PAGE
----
Coxsackievirus in children: How serious is it?

content provided by mayoclinic.com

Coxsackievirus in children: How serious is it?

Question

My 3-year-old granddaughter has coxsackievirus. It's going around her child care. Is this a serious illness?

No name
No state given

Answer

Most coxsackievirus infections aren't serious. They typically cause only mild signs and symptoms, such as:

  • Fever
  • Rash
  • Sore throat
  • Joint pain
  • Headache

Coxsackievirus — sometimes written as two words, Coxsackie virus — belongs to a group of viruses called enteroviruses. Coxsackievirus infections occur most often in young children, usually during summer and fall.

There's no specific treatment for coxsackievirus infections. Antibiotics aren't effective in treating coxsackievirus or any other viral infection. Doctors usually recommend rest, fluids, and over-the-counter pain relievers or fever reducers when appropriate.

If your granddaughter develops more-serious signs or symptoms of coxsackievirus infection, such as severe headaches, joint pain or a high fever, she should be evaluated by a doctor. Coxsackievirus infection can lead to meningitis, but most cases are uncomplicated and resolve within a week or so. However, in rare cases, a child infected with coxsackievirus can develop a severe illness that may require hospitalization.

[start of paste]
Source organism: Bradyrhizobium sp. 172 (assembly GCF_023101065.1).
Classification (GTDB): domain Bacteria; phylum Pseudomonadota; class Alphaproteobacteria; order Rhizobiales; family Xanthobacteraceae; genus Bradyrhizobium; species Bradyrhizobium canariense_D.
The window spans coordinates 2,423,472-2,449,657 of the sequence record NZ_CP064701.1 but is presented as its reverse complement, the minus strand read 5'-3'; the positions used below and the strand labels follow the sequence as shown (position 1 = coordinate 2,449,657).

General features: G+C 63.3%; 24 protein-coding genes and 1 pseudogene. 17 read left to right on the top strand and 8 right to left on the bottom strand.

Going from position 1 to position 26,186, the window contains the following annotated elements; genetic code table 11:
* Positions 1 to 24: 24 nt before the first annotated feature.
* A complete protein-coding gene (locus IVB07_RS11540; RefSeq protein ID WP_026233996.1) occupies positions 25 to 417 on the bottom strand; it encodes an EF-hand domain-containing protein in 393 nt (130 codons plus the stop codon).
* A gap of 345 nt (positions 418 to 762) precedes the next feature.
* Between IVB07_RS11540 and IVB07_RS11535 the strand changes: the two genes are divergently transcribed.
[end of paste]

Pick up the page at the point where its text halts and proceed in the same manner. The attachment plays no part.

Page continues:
Last Updated: 2011-07-23
© 1998-2014 Mayo Foundation for Medical Education and Research (MFMER). All rights reserved. A single copy of these materials may be reprinted for noncommercial personal use only. "Mayo," "Mayo Clinic," "MayoClinic.com," "Mayo Clinic Health Information," "Reliable information for a healthier life" and the triple-shield Mayo logo are trademarks of Mayo Foundation for Medical Education and Research.

Terms and conditions of use

 

Bookmark and Share   E-Mail Page   Printer Friendly Version